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Article
September 1930

THE SIGNIFICANCE OF AN ELECTROCARDIOGRAM WITH A LARGE Q IN LEAD 3

Author Affiliations

NEW YORK

From the New York Hospital and the Department of Medicine of the Cornell University Medical School.

Arch Intern Med (Chic). 1930;46(3):470-481. doi:10.1001/archinte.1930.00140150111009
Abstract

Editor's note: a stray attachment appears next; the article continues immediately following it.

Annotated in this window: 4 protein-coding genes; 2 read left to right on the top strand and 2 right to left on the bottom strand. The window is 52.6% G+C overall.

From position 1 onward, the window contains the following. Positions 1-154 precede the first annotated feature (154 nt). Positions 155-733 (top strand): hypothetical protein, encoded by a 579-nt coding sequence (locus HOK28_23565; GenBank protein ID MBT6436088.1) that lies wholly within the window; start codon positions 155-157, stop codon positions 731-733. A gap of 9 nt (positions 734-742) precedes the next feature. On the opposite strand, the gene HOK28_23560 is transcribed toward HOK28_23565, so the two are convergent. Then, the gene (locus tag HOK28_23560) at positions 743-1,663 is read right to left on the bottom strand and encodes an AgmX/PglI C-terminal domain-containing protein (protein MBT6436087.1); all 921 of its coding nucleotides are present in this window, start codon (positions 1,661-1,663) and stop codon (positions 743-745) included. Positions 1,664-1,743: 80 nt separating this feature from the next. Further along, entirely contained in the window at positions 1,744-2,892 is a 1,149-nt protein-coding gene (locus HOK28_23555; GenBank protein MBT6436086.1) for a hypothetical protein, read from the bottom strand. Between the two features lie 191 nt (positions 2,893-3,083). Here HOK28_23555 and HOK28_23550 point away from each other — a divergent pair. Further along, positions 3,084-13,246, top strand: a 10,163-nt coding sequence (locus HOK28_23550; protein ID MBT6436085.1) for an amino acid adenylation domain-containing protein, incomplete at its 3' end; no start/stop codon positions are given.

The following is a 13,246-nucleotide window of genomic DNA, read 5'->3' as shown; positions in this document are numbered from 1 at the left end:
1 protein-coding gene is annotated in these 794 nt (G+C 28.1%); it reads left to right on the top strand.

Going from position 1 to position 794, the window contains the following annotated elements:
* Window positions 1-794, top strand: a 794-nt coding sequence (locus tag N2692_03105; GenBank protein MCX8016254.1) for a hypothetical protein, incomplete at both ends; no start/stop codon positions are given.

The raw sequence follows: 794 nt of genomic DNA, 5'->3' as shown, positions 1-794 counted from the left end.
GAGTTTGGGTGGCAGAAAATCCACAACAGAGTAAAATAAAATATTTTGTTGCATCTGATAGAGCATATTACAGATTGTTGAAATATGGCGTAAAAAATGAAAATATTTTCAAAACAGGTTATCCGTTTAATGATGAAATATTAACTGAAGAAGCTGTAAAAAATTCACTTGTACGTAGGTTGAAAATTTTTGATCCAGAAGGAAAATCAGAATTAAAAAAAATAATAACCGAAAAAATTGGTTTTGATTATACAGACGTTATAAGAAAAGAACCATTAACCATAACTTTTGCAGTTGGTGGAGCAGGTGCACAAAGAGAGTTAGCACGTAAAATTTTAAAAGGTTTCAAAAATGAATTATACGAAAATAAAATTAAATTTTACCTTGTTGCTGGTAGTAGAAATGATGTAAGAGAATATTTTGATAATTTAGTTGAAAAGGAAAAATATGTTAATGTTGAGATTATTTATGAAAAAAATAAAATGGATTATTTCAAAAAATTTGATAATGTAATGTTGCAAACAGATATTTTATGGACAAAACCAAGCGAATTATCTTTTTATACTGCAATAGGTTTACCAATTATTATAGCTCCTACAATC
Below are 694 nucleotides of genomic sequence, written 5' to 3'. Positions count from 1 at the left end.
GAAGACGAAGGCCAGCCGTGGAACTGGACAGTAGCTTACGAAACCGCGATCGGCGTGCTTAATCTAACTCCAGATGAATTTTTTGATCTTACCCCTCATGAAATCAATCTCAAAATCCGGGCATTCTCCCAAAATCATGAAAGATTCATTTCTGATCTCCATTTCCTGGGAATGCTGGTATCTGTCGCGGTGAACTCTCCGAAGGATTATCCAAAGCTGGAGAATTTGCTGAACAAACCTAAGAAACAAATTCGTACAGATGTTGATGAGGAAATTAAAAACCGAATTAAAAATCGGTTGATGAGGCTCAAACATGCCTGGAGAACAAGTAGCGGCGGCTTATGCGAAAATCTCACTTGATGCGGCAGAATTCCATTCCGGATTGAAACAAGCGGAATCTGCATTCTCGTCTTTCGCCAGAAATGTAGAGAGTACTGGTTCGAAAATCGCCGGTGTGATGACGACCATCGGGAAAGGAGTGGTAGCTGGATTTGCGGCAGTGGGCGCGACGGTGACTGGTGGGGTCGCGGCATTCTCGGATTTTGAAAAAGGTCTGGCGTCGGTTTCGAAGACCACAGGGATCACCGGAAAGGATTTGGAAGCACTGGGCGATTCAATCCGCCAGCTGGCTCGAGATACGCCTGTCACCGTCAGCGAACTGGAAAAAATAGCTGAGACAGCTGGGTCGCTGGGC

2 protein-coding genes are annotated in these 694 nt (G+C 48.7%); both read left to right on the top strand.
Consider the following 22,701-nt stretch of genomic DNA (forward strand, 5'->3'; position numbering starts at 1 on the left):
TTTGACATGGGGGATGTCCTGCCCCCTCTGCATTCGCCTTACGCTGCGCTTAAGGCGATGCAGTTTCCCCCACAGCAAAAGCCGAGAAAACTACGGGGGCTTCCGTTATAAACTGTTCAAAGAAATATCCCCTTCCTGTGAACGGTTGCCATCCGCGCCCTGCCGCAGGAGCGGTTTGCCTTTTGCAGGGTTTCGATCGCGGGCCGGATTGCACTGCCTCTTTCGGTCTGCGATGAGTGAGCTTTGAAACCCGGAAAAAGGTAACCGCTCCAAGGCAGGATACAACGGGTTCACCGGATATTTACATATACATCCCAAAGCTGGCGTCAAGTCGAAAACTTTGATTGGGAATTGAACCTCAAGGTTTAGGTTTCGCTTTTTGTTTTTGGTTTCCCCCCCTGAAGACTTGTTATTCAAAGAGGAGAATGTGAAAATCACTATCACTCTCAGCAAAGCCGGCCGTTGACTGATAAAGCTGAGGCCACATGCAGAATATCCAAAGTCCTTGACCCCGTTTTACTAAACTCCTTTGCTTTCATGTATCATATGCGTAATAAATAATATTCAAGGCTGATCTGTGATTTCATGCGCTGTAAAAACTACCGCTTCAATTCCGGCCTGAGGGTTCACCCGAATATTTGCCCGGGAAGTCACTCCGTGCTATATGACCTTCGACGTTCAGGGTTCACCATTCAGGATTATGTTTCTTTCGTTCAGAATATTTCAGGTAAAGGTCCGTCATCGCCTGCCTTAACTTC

The presence of a large Q wave in the third lead is frequently observed in electrocardiographic records from patients with the anginal syndrome. In the majority of these records the QRS group shows left axis deviation, though in a few the electrical axis has a normal direction. The frequency of the large Q-3, both in cardiac patients in general and in those with the anginal syndrome in particular, will appear from the following: In a series of 200 cases of heart disease of various sorts recorded alphabetically in a file of office patients, 30 showed a diagnosis of the anginal syndrome, including both the angina of effort and the angina appearing at rest.1 Of these 30 patients with the anginal syndrome 8, or 27 per cent, were found to have a large Q wave in the third lead. In the other 170 cases 6 such records were found; so that

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